I was reading a blog yesterday, and I remembered my own fairly recent decisions to document my own happier times through journaling. The failed attempts at journaling from my youth and young adulthood had been filled with lamenting and usually anger at my now ex-husband. All that they seem to hold were negative entries. Including times when I struggled with the deepest of depressions.

That was something I realized I did not want to leave to my descendants. I tried to begin looking at my life from the perspective of my grandchildren.  I used this when I needed to find the grace to handle ex-drama right before my Baptism.

IMG_20130207_143606This change in perspective came with a change in habits as well. Over the past few years I began taking paper (usually a composition book) and a pen with me wherever I go.

It has been in my journals where I have learned to talk to God. Journaling has been a form of prayer for me. It was where I learned to converse with my Heavenly Father.

During the first years of my conversion, in these past few years before I came to The Church, there was God. My Savior, Jesus Christ and The Holy Ghost whom I called upon in my prayers frequently. Through my journaling, I learned to talk to Him, through Them.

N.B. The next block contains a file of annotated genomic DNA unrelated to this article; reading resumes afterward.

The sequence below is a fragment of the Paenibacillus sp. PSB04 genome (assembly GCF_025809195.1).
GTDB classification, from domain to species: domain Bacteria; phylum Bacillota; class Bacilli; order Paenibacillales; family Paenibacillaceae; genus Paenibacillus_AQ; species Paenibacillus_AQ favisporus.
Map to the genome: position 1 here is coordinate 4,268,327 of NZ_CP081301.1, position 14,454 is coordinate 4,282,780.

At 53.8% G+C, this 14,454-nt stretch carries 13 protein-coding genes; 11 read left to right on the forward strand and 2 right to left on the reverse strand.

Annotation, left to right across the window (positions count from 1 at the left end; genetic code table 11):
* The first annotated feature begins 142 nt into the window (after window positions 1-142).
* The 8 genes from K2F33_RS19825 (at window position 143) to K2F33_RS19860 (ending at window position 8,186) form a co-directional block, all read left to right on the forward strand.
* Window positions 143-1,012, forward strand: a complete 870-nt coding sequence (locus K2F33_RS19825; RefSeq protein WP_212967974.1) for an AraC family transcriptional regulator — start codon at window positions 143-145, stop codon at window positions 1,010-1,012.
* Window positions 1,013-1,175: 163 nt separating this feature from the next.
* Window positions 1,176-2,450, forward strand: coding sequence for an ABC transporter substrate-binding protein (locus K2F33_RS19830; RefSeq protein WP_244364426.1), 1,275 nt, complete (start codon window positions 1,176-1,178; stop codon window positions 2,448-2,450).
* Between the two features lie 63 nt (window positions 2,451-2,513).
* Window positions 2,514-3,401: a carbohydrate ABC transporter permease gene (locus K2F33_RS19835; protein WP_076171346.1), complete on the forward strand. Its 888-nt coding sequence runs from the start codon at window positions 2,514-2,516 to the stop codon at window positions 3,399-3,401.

I learned to become quiet. I learned to listen and ponder. Then, I would write my observations.

When I found the Gospel and began taking lessons from the

Holy Bible

Missionaries; I reveled in my alone time. Time to ponder, study The Scriptures, pray and write.

I continued to write. I wrote during Sacrament Meeting and in Relief Society. I wrote at the dog park and at stop lights. More than once, I pulled over the car to write down something that caused a smile to cross my face.

I often look back at those journals. Journals I keep, finding it necessary to eventually label and organize them. Easily referred back to by date and circumstance (pre-baptism/post).

IMG_20130208_134151Many of them have post-it flags still denoting poetry and prose yet to transcribe, expound upon and share.